Although the campus is beautiful and it ideally located if you want to be involved in government, I did not find it very Catholic at all. I went to a Catholic University that was nothing like Georgetown. Georgetown really wants to be prestigious. They are very proud that they have very famous teachers, like Madeline Albright. Many famous people, like our current president give speeches there.
    When I left there I was sad, for many reasons. It is embarrassing to be Catholic and to realize that many of our Universities have lost their way. Sure they now are mainly educating non Catholics, and they are sort of making sure their Catholic students are not too endoctrinated. Imagine that as a mission!
    Times have changed and these type of Catholic Universities have been infiltrated or poisoned with secular beliefs. Hopefully I pray the pendulum will swing back and that better times are ahead. As a Catholic, I would say that these people are not Catholic. They take offense at that. However, they are not following Catholic doctrine. Some call them cafeteria Catholics, that choose just what they want and ignore the rest. We see that with many of our elected officials that are Catholic, and I don’t need to name names because you know who I mean. We could compare all of them to willful adolescents that aren’t listening to their parents. I hate to give up on them, but it is very frustrating to say the least. In the end, I guess we pray that they return to the flock.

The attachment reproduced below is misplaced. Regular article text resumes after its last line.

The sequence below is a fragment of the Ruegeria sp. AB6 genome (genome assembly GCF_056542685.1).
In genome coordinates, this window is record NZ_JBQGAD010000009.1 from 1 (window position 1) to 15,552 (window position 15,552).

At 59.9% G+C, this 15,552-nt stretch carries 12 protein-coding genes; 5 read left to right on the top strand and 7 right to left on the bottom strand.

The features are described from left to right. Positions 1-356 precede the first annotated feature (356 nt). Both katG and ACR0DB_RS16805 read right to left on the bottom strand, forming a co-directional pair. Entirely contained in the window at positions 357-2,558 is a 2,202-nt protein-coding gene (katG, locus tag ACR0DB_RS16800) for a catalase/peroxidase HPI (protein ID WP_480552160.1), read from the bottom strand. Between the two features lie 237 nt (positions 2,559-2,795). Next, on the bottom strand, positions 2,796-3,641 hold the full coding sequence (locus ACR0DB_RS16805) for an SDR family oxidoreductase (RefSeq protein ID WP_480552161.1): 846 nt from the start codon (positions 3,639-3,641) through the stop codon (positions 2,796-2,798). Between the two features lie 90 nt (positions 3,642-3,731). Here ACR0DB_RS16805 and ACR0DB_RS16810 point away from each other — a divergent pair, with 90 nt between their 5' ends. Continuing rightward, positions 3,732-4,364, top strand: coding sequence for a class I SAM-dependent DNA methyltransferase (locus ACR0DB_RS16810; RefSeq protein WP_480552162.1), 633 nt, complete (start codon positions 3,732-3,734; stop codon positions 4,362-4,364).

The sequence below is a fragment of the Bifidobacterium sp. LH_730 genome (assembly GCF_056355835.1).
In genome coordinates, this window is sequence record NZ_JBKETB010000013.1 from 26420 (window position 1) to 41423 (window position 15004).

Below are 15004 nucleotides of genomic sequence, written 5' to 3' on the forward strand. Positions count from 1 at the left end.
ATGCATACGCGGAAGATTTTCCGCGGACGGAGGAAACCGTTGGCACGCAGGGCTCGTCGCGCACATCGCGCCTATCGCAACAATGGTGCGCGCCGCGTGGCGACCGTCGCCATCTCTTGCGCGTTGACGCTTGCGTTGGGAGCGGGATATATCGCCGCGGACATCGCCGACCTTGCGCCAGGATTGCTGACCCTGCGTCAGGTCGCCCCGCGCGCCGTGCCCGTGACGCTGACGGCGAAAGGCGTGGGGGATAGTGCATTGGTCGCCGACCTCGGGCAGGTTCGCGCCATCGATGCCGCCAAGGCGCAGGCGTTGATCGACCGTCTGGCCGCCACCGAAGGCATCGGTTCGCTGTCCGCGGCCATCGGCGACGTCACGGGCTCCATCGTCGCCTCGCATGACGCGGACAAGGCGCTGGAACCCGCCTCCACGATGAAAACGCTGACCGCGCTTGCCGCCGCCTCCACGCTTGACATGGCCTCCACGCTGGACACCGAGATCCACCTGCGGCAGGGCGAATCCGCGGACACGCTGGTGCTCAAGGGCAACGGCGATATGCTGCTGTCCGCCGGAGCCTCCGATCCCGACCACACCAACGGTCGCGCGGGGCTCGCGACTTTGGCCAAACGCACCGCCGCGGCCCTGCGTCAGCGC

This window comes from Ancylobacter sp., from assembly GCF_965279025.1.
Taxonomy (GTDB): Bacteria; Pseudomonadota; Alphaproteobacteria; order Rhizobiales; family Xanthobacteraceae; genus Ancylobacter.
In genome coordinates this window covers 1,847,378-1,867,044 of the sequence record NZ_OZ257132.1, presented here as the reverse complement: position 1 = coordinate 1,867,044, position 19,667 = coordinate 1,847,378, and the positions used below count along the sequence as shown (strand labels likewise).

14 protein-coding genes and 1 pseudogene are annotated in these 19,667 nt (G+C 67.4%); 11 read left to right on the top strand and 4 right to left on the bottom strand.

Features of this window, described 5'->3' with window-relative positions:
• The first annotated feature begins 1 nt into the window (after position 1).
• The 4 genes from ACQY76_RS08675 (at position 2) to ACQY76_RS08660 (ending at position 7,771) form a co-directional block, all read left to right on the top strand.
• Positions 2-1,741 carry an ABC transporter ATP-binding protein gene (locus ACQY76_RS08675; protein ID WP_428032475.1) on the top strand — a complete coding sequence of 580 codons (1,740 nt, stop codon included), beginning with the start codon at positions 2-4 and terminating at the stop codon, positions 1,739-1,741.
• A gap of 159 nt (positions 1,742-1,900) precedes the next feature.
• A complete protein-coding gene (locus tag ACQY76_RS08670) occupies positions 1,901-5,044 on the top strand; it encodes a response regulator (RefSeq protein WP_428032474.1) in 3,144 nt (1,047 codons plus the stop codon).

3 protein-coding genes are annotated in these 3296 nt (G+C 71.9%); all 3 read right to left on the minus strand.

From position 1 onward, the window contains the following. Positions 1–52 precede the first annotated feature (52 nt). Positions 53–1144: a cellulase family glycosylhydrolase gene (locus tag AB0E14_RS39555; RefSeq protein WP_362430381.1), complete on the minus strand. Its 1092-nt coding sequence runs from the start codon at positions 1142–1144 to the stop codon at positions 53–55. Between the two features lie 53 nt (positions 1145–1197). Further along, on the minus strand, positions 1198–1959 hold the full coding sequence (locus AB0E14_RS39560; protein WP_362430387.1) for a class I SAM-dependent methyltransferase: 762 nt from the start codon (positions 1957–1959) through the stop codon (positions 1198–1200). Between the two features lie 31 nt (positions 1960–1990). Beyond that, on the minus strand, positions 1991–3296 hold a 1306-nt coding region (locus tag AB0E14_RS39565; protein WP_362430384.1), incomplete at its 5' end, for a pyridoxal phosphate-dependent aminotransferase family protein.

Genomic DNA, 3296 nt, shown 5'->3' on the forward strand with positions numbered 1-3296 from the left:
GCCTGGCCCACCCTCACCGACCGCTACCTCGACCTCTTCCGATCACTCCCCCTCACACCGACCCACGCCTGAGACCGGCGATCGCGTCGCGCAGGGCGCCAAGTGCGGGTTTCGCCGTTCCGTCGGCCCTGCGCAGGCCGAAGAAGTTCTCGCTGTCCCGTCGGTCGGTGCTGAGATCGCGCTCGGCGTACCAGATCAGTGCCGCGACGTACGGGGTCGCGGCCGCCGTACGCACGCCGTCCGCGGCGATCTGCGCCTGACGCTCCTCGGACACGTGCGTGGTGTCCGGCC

13. I’d have much more respect for a smaller, more consistent RCC.
    That makes a lot of sense to me Doyle.
    I say, the Church should strip them of their Catholic name. It should insist these colleges/universities rename themselves. In short, it should cut them loose.
    Much the same should be donw with the Catholic primary and secondary schools in Australia. Most are just secular schools with a bit of God sprinkled on top (if you’re lucky). Ditch the lot and try some other way of propagating the Faith.
    A smaller, but more committed and faithful Catholic Church would at least make things more clear to everyone.